India was beautiful and eye opening. It was a place full of bright colors and spicy food, but also so much more.
My first day we walked straight off the ship into a swarm of Tuk-Tuk drivers. I had no plans the first day and neither did some of my friends so we just went with the flow when our drivers offered to take us to notable sites around Kochin (we had to get two Tuk-Tuks to fit us all. See the picture below if you have no idea what that is!). We went to a random meat market complete with severed goats heads, saw a random elephant whose quality of life I was unsure of, bought some saris, visited a Janist temple, a laundry place of questionable importance, a bookstore with an impressive travel writing section,and I bought a bunch of scarfs as souvenirs for people. Oh, and we visited a spice market! It sounds a little strange now that i'm writing it down, but it really was a great day. Our drivers were really nice and ours told us about their families and everyone was really welcoming in Kochin. It was one of my favorite days in India for sure.
Brittney & Katherine in their Tuk-tuk! (Taken from the one I was in!)
That night I went to a welcome ceremony with students from a local college that was put together by Semester at Sea. It was really packed and there were definitely more SAS students then Indian students. Still, we got to talk to some pretty cool people and learn a little about their lives. Me and my friend Caroline made some friends and bonded with them about bands we both liked. It was a fun night!
The next day I began my adventure to the Taj Mahal. We woke up early and had boxed breakfasts provided by the ship and then jumped on a flight to New Delhi (The name of the company was Indi-Go and the logo color matched the name. A+ for puns!) We went to a place called Qutb Minar- which was a tower with surrounding monuments that were reddish-brown and somewhat mysterious. We also went to one of the places Ghandi's ashes were spread. It was a beautiful green field with yellow flowers. There was a temple that was beautiful but forced tourists to wear these smelly robes in the name of modesty- apparently two tourists a couple years ago ruined it for everyone else and now all tourists are forcibly turned into walking "HEY, LOOK AT THE TOURIST!" signs. People took our picture like we were the thing they came to see- it was awkward.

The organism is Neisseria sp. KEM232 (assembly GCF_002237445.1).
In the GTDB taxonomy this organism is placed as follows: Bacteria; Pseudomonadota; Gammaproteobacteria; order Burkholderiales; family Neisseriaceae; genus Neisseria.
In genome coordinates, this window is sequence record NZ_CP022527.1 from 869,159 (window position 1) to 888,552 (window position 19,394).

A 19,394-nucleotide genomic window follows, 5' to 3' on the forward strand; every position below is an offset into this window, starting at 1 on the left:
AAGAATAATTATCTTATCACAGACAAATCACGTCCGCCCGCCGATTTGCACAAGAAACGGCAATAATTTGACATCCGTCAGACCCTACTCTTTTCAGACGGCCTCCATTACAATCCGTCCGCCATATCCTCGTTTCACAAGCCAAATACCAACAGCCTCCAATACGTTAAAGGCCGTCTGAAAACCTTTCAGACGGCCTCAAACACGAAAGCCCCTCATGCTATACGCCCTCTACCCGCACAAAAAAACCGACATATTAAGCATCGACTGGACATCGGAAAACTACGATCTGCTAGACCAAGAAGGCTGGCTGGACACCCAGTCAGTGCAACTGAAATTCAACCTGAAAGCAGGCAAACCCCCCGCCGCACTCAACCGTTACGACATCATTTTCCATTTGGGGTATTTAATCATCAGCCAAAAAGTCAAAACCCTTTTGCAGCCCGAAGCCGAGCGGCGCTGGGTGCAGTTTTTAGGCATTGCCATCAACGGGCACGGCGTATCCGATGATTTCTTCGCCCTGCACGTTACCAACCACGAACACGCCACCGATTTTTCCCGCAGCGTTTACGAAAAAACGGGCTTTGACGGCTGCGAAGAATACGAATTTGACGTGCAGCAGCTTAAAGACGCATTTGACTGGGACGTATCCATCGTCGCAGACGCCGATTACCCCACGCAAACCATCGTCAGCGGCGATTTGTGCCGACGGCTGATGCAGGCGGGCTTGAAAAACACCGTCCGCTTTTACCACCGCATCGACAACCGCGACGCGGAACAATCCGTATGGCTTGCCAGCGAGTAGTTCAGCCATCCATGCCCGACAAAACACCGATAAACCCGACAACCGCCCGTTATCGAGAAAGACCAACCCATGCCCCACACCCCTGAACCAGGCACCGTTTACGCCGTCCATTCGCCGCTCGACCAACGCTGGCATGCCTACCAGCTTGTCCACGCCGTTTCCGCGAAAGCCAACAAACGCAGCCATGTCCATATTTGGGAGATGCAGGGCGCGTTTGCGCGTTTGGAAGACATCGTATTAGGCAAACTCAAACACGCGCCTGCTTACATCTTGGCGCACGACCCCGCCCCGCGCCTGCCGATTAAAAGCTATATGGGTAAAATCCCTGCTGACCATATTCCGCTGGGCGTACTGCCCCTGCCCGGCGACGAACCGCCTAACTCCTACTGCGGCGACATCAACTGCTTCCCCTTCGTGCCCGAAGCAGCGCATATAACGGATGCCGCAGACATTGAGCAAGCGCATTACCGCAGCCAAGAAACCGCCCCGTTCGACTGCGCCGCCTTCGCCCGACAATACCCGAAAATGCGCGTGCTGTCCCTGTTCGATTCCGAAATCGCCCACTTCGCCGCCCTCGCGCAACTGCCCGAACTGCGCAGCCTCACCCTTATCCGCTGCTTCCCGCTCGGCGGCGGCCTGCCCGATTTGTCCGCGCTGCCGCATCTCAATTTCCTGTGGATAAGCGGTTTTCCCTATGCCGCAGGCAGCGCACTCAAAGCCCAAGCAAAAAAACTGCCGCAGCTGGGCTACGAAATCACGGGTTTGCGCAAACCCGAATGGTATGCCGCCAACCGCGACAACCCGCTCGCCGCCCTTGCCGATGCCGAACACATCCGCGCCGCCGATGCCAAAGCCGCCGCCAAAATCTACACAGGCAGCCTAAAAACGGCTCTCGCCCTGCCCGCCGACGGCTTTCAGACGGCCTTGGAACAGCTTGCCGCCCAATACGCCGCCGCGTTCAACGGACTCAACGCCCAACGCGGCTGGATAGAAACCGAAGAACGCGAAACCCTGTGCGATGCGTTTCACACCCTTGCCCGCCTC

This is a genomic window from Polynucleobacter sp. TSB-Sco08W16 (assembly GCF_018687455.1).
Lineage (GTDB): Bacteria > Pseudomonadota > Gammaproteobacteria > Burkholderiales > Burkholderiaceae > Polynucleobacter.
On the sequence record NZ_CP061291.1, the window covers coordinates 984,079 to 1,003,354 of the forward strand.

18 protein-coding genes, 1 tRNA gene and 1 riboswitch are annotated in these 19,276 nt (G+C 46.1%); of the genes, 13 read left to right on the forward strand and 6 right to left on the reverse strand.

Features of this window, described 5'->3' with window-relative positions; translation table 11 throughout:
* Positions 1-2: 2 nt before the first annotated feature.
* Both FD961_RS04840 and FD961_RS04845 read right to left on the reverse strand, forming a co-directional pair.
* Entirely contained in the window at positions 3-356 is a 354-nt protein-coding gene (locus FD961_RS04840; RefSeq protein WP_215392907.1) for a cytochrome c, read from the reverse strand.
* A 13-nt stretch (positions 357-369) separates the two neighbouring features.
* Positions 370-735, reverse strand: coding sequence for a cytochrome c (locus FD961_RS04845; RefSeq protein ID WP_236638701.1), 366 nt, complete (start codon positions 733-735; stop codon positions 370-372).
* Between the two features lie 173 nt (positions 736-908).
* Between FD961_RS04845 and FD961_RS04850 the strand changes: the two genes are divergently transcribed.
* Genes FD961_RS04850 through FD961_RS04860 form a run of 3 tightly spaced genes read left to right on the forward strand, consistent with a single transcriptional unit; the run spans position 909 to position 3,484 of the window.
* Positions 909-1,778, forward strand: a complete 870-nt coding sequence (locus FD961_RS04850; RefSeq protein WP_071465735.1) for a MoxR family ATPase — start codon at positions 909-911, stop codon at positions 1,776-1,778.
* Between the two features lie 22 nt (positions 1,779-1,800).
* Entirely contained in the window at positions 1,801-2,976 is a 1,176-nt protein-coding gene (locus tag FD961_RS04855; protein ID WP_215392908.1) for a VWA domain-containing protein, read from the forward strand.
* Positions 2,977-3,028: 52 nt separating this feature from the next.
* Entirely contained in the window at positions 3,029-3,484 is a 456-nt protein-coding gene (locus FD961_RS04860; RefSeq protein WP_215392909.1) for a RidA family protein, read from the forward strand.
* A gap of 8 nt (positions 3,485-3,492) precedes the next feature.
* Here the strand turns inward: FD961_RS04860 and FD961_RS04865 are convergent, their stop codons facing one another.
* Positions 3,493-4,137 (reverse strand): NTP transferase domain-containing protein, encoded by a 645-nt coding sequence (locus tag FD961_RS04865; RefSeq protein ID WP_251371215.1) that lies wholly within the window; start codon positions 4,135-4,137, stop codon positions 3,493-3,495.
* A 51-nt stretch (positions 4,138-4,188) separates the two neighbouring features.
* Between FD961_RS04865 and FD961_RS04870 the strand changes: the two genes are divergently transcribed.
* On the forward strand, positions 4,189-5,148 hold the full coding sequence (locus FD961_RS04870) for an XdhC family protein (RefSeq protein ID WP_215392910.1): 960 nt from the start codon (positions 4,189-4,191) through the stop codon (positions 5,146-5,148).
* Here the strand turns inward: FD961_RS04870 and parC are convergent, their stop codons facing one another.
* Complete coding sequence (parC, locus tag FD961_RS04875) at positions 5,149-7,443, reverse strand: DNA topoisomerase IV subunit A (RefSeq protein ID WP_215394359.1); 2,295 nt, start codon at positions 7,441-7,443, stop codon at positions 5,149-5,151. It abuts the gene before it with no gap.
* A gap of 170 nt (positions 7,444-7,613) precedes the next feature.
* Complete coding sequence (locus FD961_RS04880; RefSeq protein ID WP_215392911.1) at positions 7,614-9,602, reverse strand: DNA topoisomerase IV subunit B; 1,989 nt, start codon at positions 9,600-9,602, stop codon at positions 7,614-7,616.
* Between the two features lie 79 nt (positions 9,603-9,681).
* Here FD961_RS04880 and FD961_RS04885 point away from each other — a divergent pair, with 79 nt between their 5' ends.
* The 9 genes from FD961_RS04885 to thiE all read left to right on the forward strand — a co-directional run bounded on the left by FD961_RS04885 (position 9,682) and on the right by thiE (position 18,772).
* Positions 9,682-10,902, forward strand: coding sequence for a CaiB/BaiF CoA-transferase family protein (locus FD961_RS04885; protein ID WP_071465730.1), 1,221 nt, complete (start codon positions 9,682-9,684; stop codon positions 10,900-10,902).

We reached the Taj Mahal the next day and it was amazing, which made up for the robe thing completely. I wrote in my Semester at Sea application essay about how I wanted all the countries we visited to be more than the vague images I had in my head- I wanted to understand them better. I used the Taj Mahal as an example of an iconic site that I wanted to understand better, and so it only seemed fitting that i visit it. Even when you are looking at it, it still feels like someone is tricking you and you're actually just looking at a fancy backdrop.
The next day was the day of the Elephants. I'll just say this: Elephants are really cool! We also went to a dinner with dancing (the woman who was dancing balanced a bunch of pots on her head while walking on nails!). It was a good ending to the program.
There were a lot of things about India that were shocking to me. One of these things was that sexism is still very much a problem. In the airport, men had four or five lines for security while women were made to go through a separate line and go into stalls. Apparently this is a new thing that has been done due to the harassment of women in the past. It was also very rare to see women walking alone (Kochin was very different than New Delhi though). The last day I had a field lab where we talked to reporters for a very successful newspaper in India. The two women reporters sat in the back the whole time, and when we asked if we should get chairs for them to join the men in the front, the men responded "No, they're fine". Yet the women still insisted men and women were treated equally when one of the students in my class asked a question relating to the subject.
India was great though. Of course it isn't perfect and has its issues- all countries do. I felt like I really learned a lot about India that I couldn't have learned if I hadn't traveled there. It became more than a vague cloud of images and concepts (the Taj Mahal, bright colors, and spicy food) and became a real place with real problems, real people, and real beauty. I will just have to go back and learn even more!